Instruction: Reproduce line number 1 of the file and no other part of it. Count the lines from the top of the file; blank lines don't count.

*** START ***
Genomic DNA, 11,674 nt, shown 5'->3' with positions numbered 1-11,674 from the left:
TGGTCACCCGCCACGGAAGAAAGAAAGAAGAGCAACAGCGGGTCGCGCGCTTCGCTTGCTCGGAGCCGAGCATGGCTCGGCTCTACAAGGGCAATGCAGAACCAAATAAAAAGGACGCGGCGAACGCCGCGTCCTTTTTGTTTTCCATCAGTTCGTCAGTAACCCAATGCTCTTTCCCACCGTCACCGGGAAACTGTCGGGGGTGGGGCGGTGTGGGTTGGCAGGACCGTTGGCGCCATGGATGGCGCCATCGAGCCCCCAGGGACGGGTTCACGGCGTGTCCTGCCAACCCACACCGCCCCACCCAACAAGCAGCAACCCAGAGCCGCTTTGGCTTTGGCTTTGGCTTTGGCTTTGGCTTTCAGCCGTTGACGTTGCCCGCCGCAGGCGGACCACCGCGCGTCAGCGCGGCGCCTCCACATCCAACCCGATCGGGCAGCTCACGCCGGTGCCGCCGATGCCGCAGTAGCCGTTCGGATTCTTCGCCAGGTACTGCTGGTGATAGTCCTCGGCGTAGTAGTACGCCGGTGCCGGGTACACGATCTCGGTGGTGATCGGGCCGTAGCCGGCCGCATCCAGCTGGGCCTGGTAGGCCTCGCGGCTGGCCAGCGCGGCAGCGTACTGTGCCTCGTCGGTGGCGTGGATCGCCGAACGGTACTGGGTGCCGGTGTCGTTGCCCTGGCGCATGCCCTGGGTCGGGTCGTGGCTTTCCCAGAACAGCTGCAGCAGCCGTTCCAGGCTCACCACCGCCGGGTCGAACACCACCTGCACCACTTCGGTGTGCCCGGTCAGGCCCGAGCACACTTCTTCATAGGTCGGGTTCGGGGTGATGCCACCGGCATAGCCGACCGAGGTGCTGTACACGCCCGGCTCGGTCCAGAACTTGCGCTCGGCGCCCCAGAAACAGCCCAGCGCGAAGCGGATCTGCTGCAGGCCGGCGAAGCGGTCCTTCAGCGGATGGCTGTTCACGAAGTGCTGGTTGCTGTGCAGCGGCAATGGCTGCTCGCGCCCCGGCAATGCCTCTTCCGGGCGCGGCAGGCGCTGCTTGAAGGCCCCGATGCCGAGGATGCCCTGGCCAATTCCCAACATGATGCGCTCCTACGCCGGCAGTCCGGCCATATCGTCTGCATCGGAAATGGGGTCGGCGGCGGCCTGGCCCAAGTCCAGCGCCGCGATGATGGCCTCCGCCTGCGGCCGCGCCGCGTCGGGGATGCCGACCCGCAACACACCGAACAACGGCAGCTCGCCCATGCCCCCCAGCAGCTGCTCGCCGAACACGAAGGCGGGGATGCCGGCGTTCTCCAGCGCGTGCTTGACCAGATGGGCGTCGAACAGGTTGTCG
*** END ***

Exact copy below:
Genomic DNA, 11,674 nt, shown 5'->3' with positions numbered 1-11,674 from the left: